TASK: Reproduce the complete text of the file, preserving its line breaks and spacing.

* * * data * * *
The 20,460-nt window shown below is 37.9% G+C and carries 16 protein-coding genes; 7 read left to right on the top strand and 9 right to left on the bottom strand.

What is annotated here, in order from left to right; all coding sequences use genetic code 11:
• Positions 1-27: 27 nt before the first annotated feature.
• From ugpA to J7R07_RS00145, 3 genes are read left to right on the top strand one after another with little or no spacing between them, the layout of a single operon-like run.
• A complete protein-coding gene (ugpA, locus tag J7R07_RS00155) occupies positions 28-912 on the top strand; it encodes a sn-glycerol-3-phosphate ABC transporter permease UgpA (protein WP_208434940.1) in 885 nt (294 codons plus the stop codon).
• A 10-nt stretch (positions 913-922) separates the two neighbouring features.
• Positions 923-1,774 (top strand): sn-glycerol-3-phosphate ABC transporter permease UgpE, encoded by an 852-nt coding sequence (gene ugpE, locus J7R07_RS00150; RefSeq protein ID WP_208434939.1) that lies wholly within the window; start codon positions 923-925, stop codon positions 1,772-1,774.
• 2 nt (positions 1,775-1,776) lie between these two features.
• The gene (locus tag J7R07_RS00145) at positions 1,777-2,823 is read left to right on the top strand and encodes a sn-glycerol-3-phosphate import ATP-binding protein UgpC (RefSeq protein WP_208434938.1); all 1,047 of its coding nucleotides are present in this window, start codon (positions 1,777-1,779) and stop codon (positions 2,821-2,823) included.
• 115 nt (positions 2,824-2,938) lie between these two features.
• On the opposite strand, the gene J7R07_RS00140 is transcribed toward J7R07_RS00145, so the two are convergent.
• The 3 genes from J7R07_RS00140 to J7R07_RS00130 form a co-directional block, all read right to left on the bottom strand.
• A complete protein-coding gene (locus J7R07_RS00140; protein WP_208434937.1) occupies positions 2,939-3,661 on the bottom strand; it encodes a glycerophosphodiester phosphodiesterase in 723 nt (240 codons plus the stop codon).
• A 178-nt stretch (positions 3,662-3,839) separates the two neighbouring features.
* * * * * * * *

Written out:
The 20,460-nt window shown below is 37.9% G+C and carries 16 protein-coding genes; 7 read left to right on the top strand and 9 right to left on the bottom strand.

What is annotated here, in order from left to right; all coding sequences use genetic code 11:
• Positions 1-27: 27 nt before the first annotated feature.
• From ugpA to J7R07_RS00145, 3 genes are read left to right on the top strand one after another with little or no spacing between them, the layout of a single operon-like run.
• A complete protein-coding gene (ugpA, locus tag J7R07_RS00155) occupies positions 28-912 on the top strand; it encodes a sn-glycerol-3-phosphate ABC transporter permease UgpA (protein WP_208434940.1) in 885 nt (294 codons plus the stop codon).
• A 10-nt stretch (positions 913-922) separates the two neighbouring features.
• Positions 923-1,774 (top strand): sn-glycerol-3-phosphate ABC transporter permease UgpE, encoded by an 852-nt coding sequence (gene ugpE, locus J7R07_RS00150; RefSeq protein ID WP_208434939.1) that lies wholly within the window; start codon positions 923-925, stop codon positions 1,772-1,774.
• 2 nt (positions 1,775-1,776) lie between these two features.
• The gene (locus tag J7R07_RS00145) at positions 1,777-2,823 is read left to right on the top strand and encodes a sn-glycerol-3-phosphate import ATP-binding protein UgpC (RefSeq protein WP_208434938.1); all 1,047 of its coding nucleotides are present in this window, start codon (positions 1,777-1,779) and stop codon (positions 2,821-2,823) included.
• 115 nt (positions 2,824-2,938) lie between these two features.
• On the opposite strand, the gene J7R07_RS00140 is transcribed toward J7R07_RS00145, so the two are convergent.
• The 3 genes from J7R07_RS00140 to J7R07_RS00130 form a co-directional block, all read right to left on the bottom strand.
• A complete protein-coding gene (locus J7R07_RS00140; protein WP_208434937.1) occupies positions 2,939-3,661 on the bottom strand; it encodes a glycerophosphodiester phosphodiesterase in 723 nt (240 codons plus the stop codon).
• A 178-nt stretch (positions 3,662-3,839) separates the two neighbouring features.